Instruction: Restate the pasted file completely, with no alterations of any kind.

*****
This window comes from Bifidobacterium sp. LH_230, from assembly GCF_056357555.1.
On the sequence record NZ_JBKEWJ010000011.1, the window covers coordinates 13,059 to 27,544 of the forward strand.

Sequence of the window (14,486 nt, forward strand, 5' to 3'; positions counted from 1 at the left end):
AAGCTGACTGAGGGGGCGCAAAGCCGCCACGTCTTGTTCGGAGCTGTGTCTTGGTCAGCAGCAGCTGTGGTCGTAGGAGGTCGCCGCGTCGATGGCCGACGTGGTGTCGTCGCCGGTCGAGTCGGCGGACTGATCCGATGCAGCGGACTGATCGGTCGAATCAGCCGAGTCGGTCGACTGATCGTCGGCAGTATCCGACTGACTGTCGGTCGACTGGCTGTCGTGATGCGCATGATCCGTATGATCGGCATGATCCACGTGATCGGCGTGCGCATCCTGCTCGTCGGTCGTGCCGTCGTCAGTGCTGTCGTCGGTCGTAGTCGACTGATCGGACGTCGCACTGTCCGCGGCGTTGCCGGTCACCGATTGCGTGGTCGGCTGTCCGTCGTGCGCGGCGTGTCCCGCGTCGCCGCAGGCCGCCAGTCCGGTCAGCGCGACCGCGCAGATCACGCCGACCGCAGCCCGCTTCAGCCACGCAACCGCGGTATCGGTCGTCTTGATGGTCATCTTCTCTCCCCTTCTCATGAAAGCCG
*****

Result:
This window comes from Bifidobacterium sp. LH_230, from assembly GCF_056357555.1.
On the sequence record NZ_JBKEWJ010000011.1, the window covers coordinates 13,059 to 27,544 of the forward strand.

Sequence of the window (14,486 nt, forward strand, 5' to 3'; positions counted from 1 at the left end):
AAGCTGACTGAGGGGGCGCAAAGCCGCCACGTCTTGTTCGGAGCTGTGTCTTGGTCAGCAGCAGCTGTGGTCGTAGGAGGTCGCCGCGTCGATGGCCGACGTGGTGTCGTCGCCGGTCGAGTCGGCGGACTGATCCGATGCAGCGGACTGATCGGTCGAATCAGCCGAGTCGGTCGACTGATCGTCGGCAGTATCCGACTGACTGTCGGTCGACTGGCTGTCGTGATGCGCATGATCCGTATGATCGGCATGATCCACGTGATCGGCGTGCGCATCCTGCTCGTCGGTCGTGCCGTCGTCAGTGCTGTCGTCGGTCGTAGTCGACTGATCGGACGTCGCACTGTCCGCGGCGTTGCCGGTCACCGATTGCGTGGTCGGCTGTCCGTCGTGCGCGGCGTGTCCCGCGTCGCCGCAGGCCGCCAGTCCGGTCAGCGCGACCGCGCAGATCACGCCGACCGCAGCCCGCTTCAGCCACGCAACCGCGGTATCGGTCGTCTTGATGGTCATCTTCTCTCCCCTTCTCATGAAAGCCG